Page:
Whether I was sitting or standing; whether in the warmth, or in the fog – I was still me.

Always K.

Always observing.

Does Hope In Life Cloud The Reality Of Death?

quote-plenty-of-hope-an-infinite-amount-of-hope-but-not-for-us-franz-kafka-242320

An Excerpt from my Kafka In The Castle, where I fill in all of his missing diary entries. Perhaps because the summer heat is getting to him, his patience is thin with those whose hope outstrip the realities of life and – particularly – death.

~~~~~~~~~~~~~~

17 June 1917

I am told that you can’t lose people, that “…they will always be with you in memory.” Max is heavy with this type of comment – as if the hand of sentimentality brushed off his coat before he set out on each day.

Both the intelligent and the slow of wit seem to be struck dumb by this nonsense. Emotion, I suppose  – hope, I suppose – has no place for reason among its folds. But, if you can not touch, or have expectation of being touched, then the people and places are as gone as yesterday.

There is no way to travel back, and the future beckons with only an empty gesture and a hollow laugh. Bowing low at the open doorway to usher you in, but the room is empty. And will remain ever so.

When they are no longer there to hold their hand out to you – well, then they are no longer there.

 

(image) https://izquotes.com/quotes-pictures/quote-plenty-of-hope-an-infinite-amount-of-hope-but-not-for-us-franz-kafka-242320.jpg

When They Poured Across The Border / I Was Cautioned To Surrender ~ L Cohen

ctm-0806-canada-us-border

I crossed the border yesterday, in this time of Pandemic. On an intercity bus. Restricted to nine passengers. At least I had a seat to myself.

The last time I crossed a border under threat of reprisal was decades ago. I entered (and left) Czechoslovakia (as it was then called) by train. I had gone to Prague to follow the footsteps of Kafka. Then the concern of authorities  was all about smuggling. Dire consequences that could put you in prison. And, on my way back out of the country, I was subject to a random search. Open my luggage, and spread what items the soldier decreed upon the seat and aisle, as he poked and prodded. He took interest in an object ( I forget what it was) which quite quickly could be seen to be a commercial souvenir. Thankfully. My careful packing had then to be shoved helter-skelter back into my luggage. Better a jumble than a jail.

So, crossing the border in the same country in this time of Pandemic was not as filled with anxiety, though anxious I still was. Although travel restrictions are being loosened and (at least in this neck of the woods) the Curve is being flattened,

Death stalks the Land / and keep washing your hands.

I did change my seat once, because a passenger changed seats to “have a better view”. That seat was across the aisle from me.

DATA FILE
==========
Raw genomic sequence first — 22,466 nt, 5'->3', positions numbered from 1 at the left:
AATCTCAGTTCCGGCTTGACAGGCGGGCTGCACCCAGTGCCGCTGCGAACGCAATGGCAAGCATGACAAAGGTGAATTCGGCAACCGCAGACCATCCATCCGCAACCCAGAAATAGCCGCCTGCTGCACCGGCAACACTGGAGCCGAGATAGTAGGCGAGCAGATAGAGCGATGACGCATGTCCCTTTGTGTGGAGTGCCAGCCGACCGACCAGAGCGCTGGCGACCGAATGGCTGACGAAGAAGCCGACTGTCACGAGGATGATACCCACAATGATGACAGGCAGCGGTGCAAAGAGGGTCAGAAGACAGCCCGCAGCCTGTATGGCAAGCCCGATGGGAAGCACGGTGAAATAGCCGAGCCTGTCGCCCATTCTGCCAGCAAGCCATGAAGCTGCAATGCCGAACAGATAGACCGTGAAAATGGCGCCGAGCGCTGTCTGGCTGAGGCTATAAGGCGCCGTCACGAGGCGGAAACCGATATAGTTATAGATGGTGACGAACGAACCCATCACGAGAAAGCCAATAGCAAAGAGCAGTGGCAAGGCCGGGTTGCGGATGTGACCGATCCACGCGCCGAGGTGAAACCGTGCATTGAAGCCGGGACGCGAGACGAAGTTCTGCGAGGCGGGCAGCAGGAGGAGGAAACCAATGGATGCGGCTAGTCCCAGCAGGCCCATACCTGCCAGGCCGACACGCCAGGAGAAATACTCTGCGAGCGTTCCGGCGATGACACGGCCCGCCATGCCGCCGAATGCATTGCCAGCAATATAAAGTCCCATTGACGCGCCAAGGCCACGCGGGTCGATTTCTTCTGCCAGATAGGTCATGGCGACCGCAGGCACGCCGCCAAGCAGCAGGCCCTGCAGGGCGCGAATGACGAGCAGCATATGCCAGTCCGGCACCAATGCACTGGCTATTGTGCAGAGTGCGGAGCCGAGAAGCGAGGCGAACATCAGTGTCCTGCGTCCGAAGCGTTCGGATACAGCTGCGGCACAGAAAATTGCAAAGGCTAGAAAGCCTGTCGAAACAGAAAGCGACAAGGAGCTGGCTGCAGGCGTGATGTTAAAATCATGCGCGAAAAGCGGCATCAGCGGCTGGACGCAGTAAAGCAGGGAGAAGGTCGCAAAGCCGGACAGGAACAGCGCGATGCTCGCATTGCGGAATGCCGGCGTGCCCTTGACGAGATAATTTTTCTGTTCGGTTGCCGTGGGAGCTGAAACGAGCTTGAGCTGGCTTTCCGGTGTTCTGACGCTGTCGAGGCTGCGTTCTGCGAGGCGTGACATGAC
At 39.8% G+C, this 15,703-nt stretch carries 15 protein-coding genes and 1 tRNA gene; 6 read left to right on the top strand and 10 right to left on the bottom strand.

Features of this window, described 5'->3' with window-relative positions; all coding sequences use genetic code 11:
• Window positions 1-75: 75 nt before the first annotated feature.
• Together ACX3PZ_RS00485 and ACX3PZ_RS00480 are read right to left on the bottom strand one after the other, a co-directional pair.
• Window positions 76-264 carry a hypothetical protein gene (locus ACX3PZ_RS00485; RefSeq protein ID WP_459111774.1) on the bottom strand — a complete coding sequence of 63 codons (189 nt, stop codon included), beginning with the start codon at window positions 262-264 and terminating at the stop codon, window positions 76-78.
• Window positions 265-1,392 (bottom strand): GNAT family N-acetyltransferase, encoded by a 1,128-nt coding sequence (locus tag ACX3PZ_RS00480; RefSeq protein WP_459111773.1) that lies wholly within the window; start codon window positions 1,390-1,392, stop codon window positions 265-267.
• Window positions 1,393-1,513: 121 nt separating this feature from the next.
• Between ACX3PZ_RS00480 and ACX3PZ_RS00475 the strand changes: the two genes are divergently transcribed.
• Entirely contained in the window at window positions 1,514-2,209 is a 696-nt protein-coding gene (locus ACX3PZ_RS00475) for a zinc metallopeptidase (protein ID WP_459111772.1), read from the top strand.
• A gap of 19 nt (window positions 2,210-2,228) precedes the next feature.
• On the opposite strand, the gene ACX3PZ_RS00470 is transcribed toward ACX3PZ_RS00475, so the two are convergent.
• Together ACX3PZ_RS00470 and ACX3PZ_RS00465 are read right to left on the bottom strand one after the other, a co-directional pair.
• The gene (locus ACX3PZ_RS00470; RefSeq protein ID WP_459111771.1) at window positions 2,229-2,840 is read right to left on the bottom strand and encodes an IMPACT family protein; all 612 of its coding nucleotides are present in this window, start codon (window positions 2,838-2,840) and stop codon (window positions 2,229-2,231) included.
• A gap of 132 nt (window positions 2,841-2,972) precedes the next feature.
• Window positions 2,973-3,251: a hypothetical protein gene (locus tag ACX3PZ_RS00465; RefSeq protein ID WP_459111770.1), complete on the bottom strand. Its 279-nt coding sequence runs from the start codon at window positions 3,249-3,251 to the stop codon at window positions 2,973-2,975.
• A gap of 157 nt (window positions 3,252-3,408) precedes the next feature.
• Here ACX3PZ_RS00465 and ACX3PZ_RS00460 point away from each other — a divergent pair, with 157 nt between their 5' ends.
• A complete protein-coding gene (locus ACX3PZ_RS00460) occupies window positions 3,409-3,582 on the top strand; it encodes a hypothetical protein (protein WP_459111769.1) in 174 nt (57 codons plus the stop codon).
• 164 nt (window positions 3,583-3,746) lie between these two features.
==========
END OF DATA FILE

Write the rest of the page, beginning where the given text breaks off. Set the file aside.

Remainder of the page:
I was handed a form to fill out by the bus driver at a transfer station (nearly empty of people) to give to the border guards if they asked. Apparently they did not ask for it all that often. Where are you coming from/where are you going to. Name. Full address. Reason for travel. Do you have any symptoms?

So, with mask in place (well … a lot of the time  – though always when off the bus) I had a reasonably pleasant trip on a reasonably pleasant day. Lots of elbow room. There was an hour’s delay at the actual border. When it was the turn for the bus, no officer actually did board to check us out. Or take our forms. However, the driver handed his PA microphone out the window so the officer could tell us that: “Anyone breaking the fourteen (14) day quarantine upon arrival was subject to a $1,000 fine.”

I’ve got thirteen (13) days left.

 

[image] https://cbsnews2.cbsistatic.com/hub/i/r/2018/08/06/8ae2e881-5500-4b09-876f-e1cf5bdecaad/thumbnail/1200×630/bda4ff327e62a7e92030aad7cc2e1693/ctm-0806-canada-us-border.jpg

Kafka As A Jew At Work

In Kafka In The Castle, I fill in the ‘missing’ diary entries from Kafka’s real diary. He either did not fill in these days himself, or he destroyed them. There are some estimates that Kafka destroyed 70% – 80% of everything he wrote. 

23 January 1917

The Director talked to me today. About not having sufficient people to run the Institute, and the other shortages caused by the war. And he asked my advice.

And I gave him good ideas – pointed the way. I do know my strengths – although far more familiar with my weaknesses.

And as the Director talked to me, he looked at me. In the eyes – as he so often does.

But he did not see me.

Not the I which I carry around inside myself. Not the K.

He saw an adequately dressed government official, Herr Doktor of Law, a Jew (I think he really does not mind), who knows well the operations of the Worker’s Accident Insurance Institute for the Kingdom of Bohemia in Prague. Has, indeed, risen to the rank of Deputy-Secretary.

And that is who responded to the conversation. Made comments  Smiled at the Director’s dry humour.

I watched this Jew with interest, and his act was flawless.

 

Kafka Never Slept In This Prague Hotel

hotel-century-old-town

When I visited Prague to research my novel, Kafka In The Castle, I went to many of the places that were part of  Kafka’s life. One such place – the small house where he wrote a whole book of short stories – became a setting for a third of my novel.

However,the building where he was employed, The Workers’ Accident Insurance Institute for the Kingdom of Bohemia in Prague, I only saw at a distance across a Square. It was not a happy place for Kafka, though he was very successful at his employ, and rose to an administrative position of importance. It was not really much of a setting for my novel.